Last Sunday, News Ltd’s Sunday Magazine ran an article on fat stigma and fat acceptance, with interviews with Frances and Sam and Bri and…me! (Hello and welcome to all the new people who found me via the article.)
It’s a great, positive article, and I think the writer, Jane Hutchinson, really ‘gets it’ with regard to fat stigmatisation. It’s so encouraging to see these ideas being aired in mainstream media in Australia.
Click through for higher res files (look at that picture of Frances! Isn’t she incredible?! Also: So much yellow dress envy!)
It’s been really interesting for me being involved in this story (which is the first bit of media I’ve done).
One of the things I’ve been teaching my students at the moment is the idea of ‘framing’ – that is, what gets selected for show, what gets left out of view, what gets put around it. We’ve been talking about it in regards to images, but it’s even more relevant to the construction of stories (and blog posts, for that matter). I’m fascinated, both intellectually and, in this case, personally, by the way an hour and a half of conversation gets condensed to three or four quotes, and also by what kinds of quotes get selected. I’m pretty sure I said some Deep and Fascinating and Profoundly Insightful things about fat stigma, but it’s the personal – and especially the emotional – bits which made it in.
Also, I think it’s hilarious that I’ve been quoted saying why I prefer the word ‘fat’ to ‘overweight’ or ‘obese’ and the very next paragraph talks about how many overweight and obese people there are in Australia. It seems terribly apt that we’ve been talking about irony in class today.
This isn’t a criticism of the story or the process or anyone involved – I think it’s a really great and positive piece, and the quotes were selected because they serve the story and the angle. But deconstructing media is kinda what I do, and it’s completely irresistible given something I was actually there for.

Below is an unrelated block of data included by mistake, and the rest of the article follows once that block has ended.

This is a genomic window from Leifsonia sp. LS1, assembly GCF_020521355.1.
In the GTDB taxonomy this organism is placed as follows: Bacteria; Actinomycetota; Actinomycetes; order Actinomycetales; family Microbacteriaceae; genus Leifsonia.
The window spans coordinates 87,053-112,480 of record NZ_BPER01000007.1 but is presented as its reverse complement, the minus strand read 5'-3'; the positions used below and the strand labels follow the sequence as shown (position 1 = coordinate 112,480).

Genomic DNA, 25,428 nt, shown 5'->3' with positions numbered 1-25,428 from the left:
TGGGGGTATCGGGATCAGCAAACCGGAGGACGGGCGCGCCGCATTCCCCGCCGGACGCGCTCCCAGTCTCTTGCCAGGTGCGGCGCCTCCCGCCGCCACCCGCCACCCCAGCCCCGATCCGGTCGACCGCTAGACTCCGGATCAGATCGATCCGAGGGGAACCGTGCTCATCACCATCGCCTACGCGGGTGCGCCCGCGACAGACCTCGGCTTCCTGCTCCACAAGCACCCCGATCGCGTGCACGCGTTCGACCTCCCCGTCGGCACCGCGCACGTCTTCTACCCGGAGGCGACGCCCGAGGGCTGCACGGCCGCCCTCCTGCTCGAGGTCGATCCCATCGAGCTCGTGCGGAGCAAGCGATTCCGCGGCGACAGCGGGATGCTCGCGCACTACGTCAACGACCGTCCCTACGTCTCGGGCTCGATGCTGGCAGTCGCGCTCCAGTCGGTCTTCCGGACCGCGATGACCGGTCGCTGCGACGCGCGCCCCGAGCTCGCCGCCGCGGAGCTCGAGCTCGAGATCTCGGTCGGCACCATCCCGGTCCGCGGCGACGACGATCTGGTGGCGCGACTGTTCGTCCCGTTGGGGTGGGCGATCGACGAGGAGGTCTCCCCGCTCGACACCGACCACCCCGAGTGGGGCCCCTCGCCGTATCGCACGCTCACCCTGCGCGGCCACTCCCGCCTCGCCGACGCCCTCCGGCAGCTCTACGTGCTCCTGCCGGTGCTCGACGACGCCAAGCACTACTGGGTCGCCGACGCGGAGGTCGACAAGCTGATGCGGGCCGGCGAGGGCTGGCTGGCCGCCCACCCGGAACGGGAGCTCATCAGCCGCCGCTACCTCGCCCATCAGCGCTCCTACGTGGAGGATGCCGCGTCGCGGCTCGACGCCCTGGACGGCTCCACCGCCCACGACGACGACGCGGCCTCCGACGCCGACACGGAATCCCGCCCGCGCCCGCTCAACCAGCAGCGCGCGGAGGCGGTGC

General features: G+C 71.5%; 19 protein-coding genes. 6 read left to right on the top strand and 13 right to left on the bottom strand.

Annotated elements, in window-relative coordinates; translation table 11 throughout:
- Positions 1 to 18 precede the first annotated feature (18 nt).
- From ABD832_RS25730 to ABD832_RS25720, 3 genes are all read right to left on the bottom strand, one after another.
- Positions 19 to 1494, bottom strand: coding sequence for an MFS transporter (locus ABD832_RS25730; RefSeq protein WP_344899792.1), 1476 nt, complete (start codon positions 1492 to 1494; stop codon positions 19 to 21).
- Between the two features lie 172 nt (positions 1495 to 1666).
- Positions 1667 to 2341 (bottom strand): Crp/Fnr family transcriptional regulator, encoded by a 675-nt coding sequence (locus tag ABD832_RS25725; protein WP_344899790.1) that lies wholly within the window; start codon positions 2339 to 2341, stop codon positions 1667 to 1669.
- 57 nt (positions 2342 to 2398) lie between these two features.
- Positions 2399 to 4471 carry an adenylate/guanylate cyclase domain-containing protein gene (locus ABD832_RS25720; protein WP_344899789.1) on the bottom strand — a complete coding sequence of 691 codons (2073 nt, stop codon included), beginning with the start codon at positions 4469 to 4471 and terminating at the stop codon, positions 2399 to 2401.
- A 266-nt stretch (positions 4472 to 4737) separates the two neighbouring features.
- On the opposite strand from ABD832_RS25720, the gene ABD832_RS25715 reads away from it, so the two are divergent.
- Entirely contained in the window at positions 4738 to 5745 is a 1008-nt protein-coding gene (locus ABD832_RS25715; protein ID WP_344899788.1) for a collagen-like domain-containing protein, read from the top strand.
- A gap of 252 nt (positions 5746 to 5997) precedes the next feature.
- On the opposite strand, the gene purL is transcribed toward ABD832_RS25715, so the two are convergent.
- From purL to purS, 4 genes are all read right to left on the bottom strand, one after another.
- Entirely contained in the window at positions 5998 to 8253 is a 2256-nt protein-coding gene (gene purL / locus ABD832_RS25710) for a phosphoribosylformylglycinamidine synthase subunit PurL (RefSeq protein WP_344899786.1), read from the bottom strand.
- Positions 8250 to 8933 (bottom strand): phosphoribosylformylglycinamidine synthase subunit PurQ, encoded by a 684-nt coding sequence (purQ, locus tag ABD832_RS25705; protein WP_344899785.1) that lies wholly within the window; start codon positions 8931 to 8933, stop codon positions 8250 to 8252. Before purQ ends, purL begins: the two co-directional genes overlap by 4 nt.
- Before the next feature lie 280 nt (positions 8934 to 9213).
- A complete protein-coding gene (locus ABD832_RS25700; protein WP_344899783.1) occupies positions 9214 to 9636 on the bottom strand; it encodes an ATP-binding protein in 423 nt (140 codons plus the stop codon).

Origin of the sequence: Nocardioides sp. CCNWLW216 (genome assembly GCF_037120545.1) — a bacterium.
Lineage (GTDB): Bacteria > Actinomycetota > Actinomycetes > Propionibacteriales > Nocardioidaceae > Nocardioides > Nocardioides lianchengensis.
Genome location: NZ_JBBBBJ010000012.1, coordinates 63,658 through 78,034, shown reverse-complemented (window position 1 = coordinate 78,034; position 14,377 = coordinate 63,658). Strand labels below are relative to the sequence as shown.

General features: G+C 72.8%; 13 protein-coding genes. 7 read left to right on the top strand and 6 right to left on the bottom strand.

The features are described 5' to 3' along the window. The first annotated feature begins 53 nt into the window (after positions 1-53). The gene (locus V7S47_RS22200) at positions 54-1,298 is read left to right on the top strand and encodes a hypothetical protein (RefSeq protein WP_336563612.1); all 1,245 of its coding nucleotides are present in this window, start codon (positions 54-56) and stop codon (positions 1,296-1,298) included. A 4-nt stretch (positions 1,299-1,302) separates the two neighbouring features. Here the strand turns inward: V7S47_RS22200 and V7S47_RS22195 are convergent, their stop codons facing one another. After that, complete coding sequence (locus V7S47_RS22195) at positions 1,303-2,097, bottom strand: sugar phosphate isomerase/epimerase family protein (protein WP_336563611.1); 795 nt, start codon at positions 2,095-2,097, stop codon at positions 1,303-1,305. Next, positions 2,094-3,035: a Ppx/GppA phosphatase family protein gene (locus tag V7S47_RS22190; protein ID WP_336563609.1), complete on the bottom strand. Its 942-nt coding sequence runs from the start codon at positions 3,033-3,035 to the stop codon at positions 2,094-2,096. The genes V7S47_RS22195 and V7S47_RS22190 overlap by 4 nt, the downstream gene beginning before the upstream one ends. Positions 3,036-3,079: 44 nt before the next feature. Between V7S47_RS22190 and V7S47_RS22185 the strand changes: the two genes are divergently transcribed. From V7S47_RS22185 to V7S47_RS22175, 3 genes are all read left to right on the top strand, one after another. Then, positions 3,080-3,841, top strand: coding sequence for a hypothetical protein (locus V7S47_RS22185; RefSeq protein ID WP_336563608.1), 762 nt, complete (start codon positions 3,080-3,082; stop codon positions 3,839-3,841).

ETA: I also meant to address the whole “last acceptable prejudice” thing. I talked to Jane during the interview about how I think it’s a bogus claim – there’s all sorts of prejudice which is enshrined in legislation, used for political gain, and casually bandied about.
I’m also amused that the headline on the cover reads “Proud to be fat: The women who say bigger is better”. Pretty sure the message wasn’t about being ‘better’ so much as not being worse.
I do, however, think Jane’s analysis of the photos used to illustrate the Christine Nixon stories is very astute, particulary when she says:
…the implied message behind the photo was clear: this woman is obviously unable to manage her appetite and body weight. how can she be trusted to manage anything else?
Now that’s the kind of analysis of framing I hope my students will make!